The Founders never intended elections to be so important. The Constitution was designed to keep government small and unobtrusive. The role of government was limited in a fashion to ensure against its increasing power and importance. Government's primary purpose was to provide defense nationally and protect property rights domestically. These services were public functions on the assumption that they could be provided more efficiently jointly than privately.
The Leviathan that government became was never intended. Its size, power and responsibilities contradict anything intended by the Constitution. If the Founders could see what was spawned, they likely would conclude that living under King George was not so bad. "Taxation without representation" seems better than the taxation with representation, at least the representation that we evolved into.
No election was ever intended to have the potential to change the framework of this country. Individuality and freedom were intended to be beyond politics and majority rule.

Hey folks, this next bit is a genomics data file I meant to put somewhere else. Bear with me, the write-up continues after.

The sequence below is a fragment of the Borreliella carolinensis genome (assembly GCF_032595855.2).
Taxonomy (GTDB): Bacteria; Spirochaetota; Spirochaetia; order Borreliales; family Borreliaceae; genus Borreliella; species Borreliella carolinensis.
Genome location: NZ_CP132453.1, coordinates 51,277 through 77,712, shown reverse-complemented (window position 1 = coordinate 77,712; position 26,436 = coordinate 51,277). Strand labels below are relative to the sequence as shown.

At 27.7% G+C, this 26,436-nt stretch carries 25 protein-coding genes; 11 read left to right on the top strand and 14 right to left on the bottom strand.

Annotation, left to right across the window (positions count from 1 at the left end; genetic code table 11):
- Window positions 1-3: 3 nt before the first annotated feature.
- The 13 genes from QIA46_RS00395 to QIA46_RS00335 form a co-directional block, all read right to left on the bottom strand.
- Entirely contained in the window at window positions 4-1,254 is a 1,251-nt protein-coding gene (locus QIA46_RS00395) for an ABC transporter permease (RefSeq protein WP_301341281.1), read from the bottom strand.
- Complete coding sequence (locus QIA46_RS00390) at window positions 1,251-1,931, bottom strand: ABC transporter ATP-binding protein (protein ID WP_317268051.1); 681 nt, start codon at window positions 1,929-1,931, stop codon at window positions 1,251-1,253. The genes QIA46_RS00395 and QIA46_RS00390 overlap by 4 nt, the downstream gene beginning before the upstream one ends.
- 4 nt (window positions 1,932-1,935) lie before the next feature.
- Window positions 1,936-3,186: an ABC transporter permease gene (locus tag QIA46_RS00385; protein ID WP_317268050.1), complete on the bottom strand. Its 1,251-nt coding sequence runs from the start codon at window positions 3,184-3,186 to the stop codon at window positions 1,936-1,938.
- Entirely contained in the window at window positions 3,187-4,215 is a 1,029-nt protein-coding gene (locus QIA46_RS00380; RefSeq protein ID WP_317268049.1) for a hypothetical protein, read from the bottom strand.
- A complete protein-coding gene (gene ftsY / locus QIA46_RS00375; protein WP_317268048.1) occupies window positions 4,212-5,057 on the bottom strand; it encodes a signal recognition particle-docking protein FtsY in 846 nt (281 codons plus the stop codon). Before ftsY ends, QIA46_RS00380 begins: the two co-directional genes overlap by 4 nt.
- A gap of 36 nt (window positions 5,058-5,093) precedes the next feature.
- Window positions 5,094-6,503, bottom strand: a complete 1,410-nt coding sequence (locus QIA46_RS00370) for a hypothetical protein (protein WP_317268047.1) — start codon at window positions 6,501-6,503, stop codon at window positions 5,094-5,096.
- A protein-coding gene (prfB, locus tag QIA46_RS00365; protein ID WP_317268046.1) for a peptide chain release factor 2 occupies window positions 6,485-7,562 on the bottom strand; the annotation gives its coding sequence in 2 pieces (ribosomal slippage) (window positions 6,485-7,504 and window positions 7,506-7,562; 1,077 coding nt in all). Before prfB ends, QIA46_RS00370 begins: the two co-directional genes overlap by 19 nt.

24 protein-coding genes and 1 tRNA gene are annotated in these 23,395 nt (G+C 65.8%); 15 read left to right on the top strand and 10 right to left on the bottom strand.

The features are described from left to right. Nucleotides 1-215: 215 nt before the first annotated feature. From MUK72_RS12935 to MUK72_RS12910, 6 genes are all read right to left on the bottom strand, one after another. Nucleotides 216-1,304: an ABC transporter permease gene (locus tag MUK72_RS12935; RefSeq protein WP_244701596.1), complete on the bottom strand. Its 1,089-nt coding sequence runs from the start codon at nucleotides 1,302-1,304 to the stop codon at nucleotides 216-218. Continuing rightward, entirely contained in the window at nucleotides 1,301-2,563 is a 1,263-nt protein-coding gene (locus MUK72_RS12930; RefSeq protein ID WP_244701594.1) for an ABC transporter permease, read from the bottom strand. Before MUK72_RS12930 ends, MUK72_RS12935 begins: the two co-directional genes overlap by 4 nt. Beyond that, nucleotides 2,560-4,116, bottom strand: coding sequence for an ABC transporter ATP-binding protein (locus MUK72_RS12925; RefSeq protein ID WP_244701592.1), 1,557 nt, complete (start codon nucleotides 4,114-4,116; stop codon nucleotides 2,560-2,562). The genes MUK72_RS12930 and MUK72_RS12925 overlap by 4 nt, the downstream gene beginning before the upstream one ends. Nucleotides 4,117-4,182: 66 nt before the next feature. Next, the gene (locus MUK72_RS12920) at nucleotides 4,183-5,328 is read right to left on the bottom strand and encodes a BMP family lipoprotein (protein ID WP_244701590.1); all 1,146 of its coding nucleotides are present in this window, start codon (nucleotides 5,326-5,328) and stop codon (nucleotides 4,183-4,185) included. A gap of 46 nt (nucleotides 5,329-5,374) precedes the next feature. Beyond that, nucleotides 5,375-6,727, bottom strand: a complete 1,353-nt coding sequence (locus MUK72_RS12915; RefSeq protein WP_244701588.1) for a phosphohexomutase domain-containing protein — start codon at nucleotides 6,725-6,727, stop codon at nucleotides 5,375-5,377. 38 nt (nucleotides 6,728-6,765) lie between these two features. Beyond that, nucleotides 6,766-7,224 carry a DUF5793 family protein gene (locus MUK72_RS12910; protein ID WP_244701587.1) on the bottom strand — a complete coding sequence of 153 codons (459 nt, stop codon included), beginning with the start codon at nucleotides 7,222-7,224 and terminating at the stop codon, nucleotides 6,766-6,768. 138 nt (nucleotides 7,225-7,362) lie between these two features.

From its beginning, the Constitution came under attack because it prevented political figures from imposing their views on others. That proscription was responsible for the enormous success of the country. Power-hungry politicians and rent-seeking voters eventually eroded the protections contained in the Constitution.
The current election is a framework changer. Barack Obama's opportunity was not created by Mr. Obama, although he is pursuing it more aggressively and openly than any predecessor. Two hundred years of political meddling have emasculated the Constitution and provided him the opportunity to do so.
The New Consequences of Elections
Elections, designed to be rather meaningless events, suddenly have become the most important things in many people's lives. The dependency class in particular has a vested interest in elections. For dependents, it is the means to improve their standard of living (at the expense of others). This constituency has no "skin in the game" so always votes itself more. Both political parties have pursued this group, ensuring its increase in size and electoral importance. Today it represents almost 50% of the electorate. The late Milton Friedman pointed to this number as representing the tipping point whereby a democratic society could not survive.